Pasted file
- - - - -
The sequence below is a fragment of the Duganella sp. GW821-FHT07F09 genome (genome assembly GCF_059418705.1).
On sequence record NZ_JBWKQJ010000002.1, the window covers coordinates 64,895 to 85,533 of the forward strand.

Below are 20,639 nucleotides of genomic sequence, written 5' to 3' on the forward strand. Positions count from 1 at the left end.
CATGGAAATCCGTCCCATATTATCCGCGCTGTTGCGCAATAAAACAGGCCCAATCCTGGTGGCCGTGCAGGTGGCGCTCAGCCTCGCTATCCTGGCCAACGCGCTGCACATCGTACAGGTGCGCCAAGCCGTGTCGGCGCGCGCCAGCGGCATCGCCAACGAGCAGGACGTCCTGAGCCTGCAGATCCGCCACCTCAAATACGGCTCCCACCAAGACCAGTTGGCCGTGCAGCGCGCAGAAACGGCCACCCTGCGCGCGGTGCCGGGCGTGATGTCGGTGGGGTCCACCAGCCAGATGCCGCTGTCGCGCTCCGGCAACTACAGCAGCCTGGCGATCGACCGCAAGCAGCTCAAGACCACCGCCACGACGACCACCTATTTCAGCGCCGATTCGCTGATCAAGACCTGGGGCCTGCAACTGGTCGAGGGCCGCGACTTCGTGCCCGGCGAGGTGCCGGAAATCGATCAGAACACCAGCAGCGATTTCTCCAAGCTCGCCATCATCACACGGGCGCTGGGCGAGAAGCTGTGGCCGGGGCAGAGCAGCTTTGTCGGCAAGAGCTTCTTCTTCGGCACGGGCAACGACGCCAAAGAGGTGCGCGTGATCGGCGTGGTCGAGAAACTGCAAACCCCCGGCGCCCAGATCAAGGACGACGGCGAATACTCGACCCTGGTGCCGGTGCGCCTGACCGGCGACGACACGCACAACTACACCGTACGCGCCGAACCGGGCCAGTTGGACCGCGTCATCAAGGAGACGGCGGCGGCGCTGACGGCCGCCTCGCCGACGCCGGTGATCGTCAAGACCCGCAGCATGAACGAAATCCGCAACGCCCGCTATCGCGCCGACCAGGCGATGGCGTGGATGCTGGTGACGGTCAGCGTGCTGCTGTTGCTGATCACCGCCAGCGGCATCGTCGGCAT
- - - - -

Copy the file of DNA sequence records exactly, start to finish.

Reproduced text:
The sequence below is a fragment of the Duganella sp. GW821-FHT07F09 genome (genome assembly GCF_059418705.1).
On sequence record NZ_JBWKQJ010000002.1, the window covers coordinates 64,895 to 85,533 of the forward strand.

Below are 20,639 nucleotides of genomic sequence, written 5' to 3' on the forward strand. Positions count from 1 at the left end.
CATGGAAATCCGTCCCATATTATCCGCGCTGTTGCGCAATAAAACAGGCCCAATCCTGGTGGCCGTGCAGGTGGCGCTCAGCCTCGCTATCCTGGCCAACGCGCTGCACATCGTACAGGTGCGCCAAGCCGTGTCGGCGCGCGCCAGCGGCATCGCCAACGAGCAGGACGTCCTGAGCCTGCAGATCCGCCACCTCAAATACGGCTCCCACCAAGACCAGTTGGCCGTGCAGCGCGCAGAAACGGCCACCCTGCGCGCGGTGCCGGGCGTGATGTCGGTGGGGTCCACCAGCCAGATGCCGCTGTCGCGCTCCGGCAACTACAGCAGCCTGGCGATCGACCGCAAGCAGCTCAAGACCACCGCCACGACGACCACCTATTTCAGCGCCGATTCGCTGATCAAGACCTGGGGCCTGCAACTGGTCGAGGGCCGCGACTTCGTGCCCGGCGAGGTGCCGGAAATCGATCAGAACACCAGCAGCGATTTCTCCAAGCTCGCCATCATCACACGGGCGCTGGGCGAGAAGCTGTGGCCGGGGCAGAGCAGCTTTGTCGGCAAGAGCTTCTTCTTCGGCACGGGCAACGACGCCAAAGAGGTGCGCGTGATCGGCGTGGTCGAGAAACTGCAAACCCCCGGCGCCCAGATCAAGGACGACGGCGAATACTCGACCCTGGTGCCGGTGCGCCTGACCGGCGACGACACGCACAACTACACCGTACGCGCCGAACCGGGCCAGTTGGACCGCGTCATCAAGGAGACGGCGGCGGCGCTGACGGCCGCCTCGCCGACGCCGGTGATCGTCAAGACCCGCAGCATGAACGAAATCCGCAACGCCCGCTATCGCGCCGACCAGGCGATGGCGTGGATGCTGGTGACGGTCAGCGTGCTGCTGTTGCTGATCACCGCCAGCGGCATCGTCGGCAT